Beyond the Obvious…
From my perspective, “Engagement” is about changing the overall predisposition of a customer from one of negative predisposition or neutrality, to one of positive engagement that is leveragable in some context. That context could be higher sales, repeat business, or Word of Mouth (WOM) referrals, but it could also serve a variety of other purposes.
One of those purposes is cost savings. What?
That’s right, cost savings.
Over the past several years, we’ve completed a variety of assignments that were geared to identifying efficiencies where the mandate was “zero degradation to Customer Satisfaction”. Not an insignificant challenge. Especially when you consider that most companies have explored every way under the sun to drive more productivity out of their workforce, and have automated just about everything they can automate. And in some cases, these efforts have in fact degraded service level.
But many of those changes were inflicted on customers in a “push fashion”. Sure we’ve made tons of good changes in everything from local office closures, to call center automation improvements, to web interaction, but many of those changes were “pushed on the market” regardless of the level of satisfaction or disposition it happened to be in at the time. Yet we still wonder why the acceptance rates on what may appear to be wonderful customer options are at levels well below their potential. Experts claim that something as basic as “paperless billing” should be hitting 50-70% saturation in the next 3 years, but most of us are only at a fraction of those levels. But to me that is not surprising, given that we have not yet engaged the customer who we are asking to accept these changes. At least not in the spirit of how it is defined above.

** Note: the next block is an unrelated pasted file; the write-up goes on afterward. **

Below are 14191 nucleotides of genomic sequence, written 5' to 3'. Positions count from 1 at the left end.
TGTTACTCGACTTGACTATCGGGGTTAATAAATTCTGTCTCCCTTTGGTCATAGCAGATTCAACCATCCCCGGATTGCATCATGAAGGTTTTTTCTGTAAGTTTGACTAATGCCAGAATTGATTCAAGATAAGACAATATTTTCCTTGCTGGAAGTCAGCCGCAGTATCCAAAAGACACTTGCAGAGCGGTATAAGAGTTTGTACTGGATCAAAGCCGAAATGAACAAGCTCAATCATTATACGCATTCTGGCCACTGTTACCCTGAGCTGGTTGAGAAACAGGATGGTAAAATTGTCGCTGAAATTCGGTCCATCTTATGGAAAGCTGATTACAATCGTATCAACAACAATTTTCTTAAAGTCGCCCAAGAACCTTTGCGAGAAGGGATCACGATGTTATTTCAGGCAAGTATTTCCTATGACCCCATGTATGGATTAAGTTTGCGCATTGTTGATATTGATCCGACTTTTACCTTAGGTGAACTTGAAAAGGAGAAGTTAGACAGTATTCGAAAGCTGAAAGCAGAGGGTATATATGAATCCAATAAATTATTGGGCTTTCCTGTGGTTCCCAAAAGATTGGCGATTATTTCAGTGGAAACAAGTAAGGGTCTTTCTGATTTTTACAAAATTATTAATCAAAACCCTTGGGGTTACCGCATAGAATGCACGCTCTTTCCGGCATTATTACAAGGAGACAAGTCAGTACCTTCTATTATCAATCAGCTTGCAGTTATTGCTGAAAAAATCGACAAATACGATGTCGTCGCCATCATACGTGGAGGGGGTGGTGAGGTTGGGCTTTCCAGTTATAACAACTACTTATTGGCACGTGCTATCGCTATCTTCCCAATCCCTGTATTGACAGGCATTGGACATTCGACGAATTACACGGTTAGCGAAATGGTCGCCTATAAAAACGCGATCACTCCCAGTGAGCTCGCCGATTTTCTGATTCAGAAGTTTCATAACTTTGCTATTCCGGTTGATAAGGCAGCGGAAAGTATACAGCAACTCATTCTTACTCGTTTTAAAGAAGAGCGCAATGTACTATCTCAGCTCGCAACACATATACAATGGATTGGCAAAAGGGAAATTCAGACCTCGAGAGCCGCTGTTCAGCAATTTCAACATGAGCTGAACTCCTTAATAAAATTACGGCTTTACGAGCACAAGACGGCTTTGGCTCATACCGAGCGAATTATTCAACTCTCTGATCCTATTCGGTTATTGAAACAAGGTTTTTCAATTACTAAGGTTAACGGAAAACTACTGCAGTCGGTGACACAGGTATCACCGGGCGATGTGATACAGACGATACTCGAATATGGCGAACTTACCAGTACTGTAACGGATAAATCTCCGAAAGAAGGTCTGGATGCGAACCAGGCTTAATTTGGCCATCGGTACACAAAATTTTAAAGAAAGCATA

Engagement for the Sake of Cost Reduction ?
Just for a second, put on your CFO hat and consider the following argument.
Now think about the other side of the equation. Transaction volume. Different story entirely. When we eliminate a transaction, be it a printed bill, a mailed payment, or a call to the call center, we eliminate 100% of the cost. Looking at it this way, there is no question where our focus should be. And looking at the potential that our recent advances in technology could have on enabling these reductions in transaction volume, it’s rather amazing that such a large part of our focus is still on operating and productivity gains.
On this basis, and given the potential that exists in the workload dimension alone, it is conceivable that savings of 30, 50%, or more are possible, and go well beyond what we would ever consider from mere productivity gains.
It all starts with Impacting Predisposition and Behavior…
Given the impact of workload on bottom line, why wouldn’t that become our primary focus?
Perhaps it should be. Or at least one of our primary goals. But haphazardly looking for where we can drive customers to self-service channels without a clear strategy will get us right back to square one. The “win win win” (CCO, CFO, and Customer) if you will, is only achievable if the levels of potential I describe above are fully realized, and accomplished in a manner that leaves the customer satisfied and engaged.
Engagement is about changing customers’ predisposition from negative or neutral to positive and engaged. Once that is accomplished, there exist numerous ways to leverage that engagement, including getting the customer to willingly shift the nature and frequency of their interactions with us, thus decreasing transaction volume. But that is only the tip of the iceberg, as the companies mastering this dynamic are finding out.
But it all starts with the lens we look through.
So next time you are faced with hitting that infamous “funding wall”, or get challenged on the basis of your new CEM strategy, think beyond the obvious.